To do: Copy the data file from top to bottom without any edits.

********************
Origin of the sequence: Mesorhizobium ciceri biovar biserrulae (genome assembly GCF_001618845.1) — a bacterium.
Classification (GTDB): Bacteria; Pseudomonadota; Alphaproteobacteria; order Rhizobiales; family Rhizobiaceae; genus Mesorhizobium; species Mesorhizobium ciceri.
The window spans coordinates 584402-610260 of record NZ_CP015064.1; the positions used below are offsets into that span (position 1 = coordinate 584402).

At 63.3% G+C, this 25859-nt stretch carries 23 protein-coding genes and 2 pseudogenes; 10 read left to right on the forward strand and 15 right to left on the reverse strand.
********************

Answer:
Origin of the sequence: Mesorhizobium ciceri biovar biserrulae (genome assembly GCF_001618845.1) — a bacterium.
Classification (GTDB): Bacteria; Pseudomonadota; Alphaproteobacteria; order Rhizobiales; family Rhizobiaceae; genus Mesorhizobium; species Mesorhizobium ciceri.
The window spans coordinates 584402-610260 of record NZ_CP015064.1; the positions used below are offsets into that span (position 1 = coordinate 584402).

At 63.3% G+C, this 25859-nt stretch carries 23 protein-coding genes and 2 pseudogenes; 10 read left to right on the forward strand and 15 right to left on the reverse strand.